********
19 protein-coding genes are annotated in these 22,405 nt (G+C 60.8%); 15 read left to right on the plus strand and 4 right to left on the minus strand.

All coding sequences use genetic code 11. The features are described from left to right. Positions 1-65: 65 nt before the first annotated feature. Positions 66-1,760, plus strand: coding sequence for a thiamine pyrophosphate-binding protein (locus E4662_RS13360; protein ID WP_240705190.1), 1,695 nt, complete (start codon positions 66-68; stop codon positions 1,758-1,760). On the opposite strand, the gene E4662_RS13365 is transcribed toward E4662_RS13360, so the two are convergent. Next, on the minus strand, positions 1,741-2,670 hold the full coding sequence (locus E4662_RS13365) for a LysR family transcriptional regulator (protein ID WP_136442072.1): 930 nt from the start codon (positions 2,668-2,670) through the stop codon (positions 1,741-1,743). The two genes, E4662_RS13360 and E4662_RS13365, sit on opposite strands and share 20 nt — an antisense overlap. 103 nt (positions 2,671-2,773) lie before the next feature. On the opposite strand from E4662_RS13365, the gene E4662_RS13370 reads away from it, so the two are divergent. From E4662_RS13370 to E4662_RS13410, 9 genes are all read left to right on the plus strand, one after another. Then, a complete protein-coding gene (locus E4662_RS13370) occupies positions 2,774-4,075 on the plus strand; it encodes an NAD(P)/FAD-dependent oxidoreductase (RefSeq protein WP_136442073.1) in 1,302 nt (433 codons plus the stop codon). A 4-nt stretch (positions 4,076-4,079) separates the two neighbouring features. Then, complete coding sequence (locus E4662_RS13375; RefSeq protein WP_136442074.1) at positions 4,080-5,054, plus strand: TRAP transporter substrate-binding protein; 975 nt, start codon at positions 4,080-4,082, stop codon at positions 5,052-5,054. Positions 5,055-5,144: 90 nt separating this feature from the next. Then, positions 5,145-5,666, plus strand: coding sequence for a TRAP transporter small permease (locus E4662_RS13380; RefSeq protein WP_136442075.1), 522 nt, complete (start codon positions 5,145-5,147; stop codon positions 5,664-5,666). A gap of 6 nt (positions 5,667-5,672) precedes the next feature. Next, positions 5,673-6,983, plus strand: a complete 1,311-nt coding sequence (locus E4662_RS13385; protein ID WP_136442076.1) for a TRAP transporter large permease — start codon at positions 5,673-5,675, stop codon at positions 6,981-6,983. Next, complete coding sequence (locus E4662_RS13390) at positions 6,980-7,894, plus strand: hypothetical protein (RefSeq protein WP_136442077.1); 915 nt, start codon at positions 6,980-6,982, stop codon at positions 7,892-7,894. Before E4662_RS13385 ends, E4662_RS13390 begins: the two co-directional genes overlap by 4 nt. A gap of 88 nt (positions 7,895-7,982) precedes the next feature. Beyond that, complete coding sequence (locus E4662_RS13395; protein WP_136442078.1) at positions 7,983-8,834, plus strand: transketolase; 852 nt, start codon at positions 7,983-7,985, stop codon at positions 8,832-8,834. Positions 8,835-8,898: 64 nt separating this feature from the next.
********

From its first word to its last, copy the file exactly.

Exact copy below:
19 protein-coding genes are annotated in these 22,405 nt (G+C 60.8%); 15 read left to right on the plus strand and 4 right to left on the minus strand.

All coding sequences use genetic code 11. The features are described from left to right. Positions 1-65: 65 nt before the first annotated feature. Positions 66-1,760, plus strand: coding sequence for a thiamine pyrophosphate-binding protein (locus E4662_RS13360; protein ID WP_240705190.1), 1,695 nt, complete (start codon positions 66-68; stop codon positions 1,758-1,760). On the opposite strand, the gene E4662_RS13365 is transcribed toward E4662_RS13360, so the two are convergent. Next, on the minus strand, positions 1,741-2,670 hold the full coding sequence (locus E4662_RS13365) for a LysR family transcriptional regulator (protein ID WP_136442072.1): 930 nt from the start codon (positions 2,668-2,670) through the stop codon (positions 1,741-1,743). The two genes, E4662_RS13360 and E4662_RS13365, sit on opposite strands and share 20 nt — an antisense overlap. 103 nt (positions 2,671-2,773) lie before the next feature. On the opposite strand from E4662_RS13365, the gene E4662_RS13370 reads away from it, so the two are divergent. From E4662_RS13370 to E4662_RS13410, 9 genes are all read left to right on the plus strand, one after another. Then, a complete protein-coding gene (locus E4662_RS13370) occupies positions 2,774-4,075 on the plus strand; it encodes an NAD(P)/FAD-dependent oxidoreductase (RefSeq protein WP_136442073.1) in 1,302 nt (433 codons plus the stop codon). A 4-nt stretch (positions 4,076-4,079) separates the two neighbouring features. Then, complete coding sequence (locus E4662_RS13375; RefSeq protein WP_136442074.1) at positions 4,080-5,054, plus strand: TRAP transporter substrate-binding protein; 975 nt, start codon at positions 4,080-4,082, stop codon at positions 5,052-5,054. Positions 5,055-5,144: 90 nt separating this feature from the next. Then, positions 5,145-5,666, plus strand: coding sequence for a TRAP transporter small permease (locus E4662_RS13380; RefSeq protein WP_136442075.1), 522 nt, complete (start codon positions 5,145-5,147; stop codon positions 5,664-5,666). A gap of 6 nt (positions 5,667-5,672) precedes the next feature. Next, positions 5,673-6,983, plus strand: a complete 1,311-nt coding sequence (locus E4662_RS13385; protein ID WP_136442076.1) for a TRAP transporter large permease — start codon at positions 5,673-5,675, stop codon at positions 6,981-6,983. Next, complete coding sequence (locus E4662_RS13390) at positions 6,980-7,894, plus strand: hypothetical protein (RefSeq protein WP_136442077.1); 915 nt, start codon at positions 6,980-6,982, stop codon at positions 7,892-7,894. Before E4662_RS13385 ends, E4662_RS13390 begins: the two co-directional genes overlap by 4 nt. A gap of 88 nt (positions 7,895-7,982) precedes the next feature. Beyond that, complete coding sequence (locus E4662_RS13395; protein WP_136442078.1) at positions 7,983-8,834, plus strand: transketolase; 852 nt, start codon at positions 7,983-7,985, stop codon at positions 8,832-8,834. Positions 8,835-8,898: 64 nt separating this feature from the next.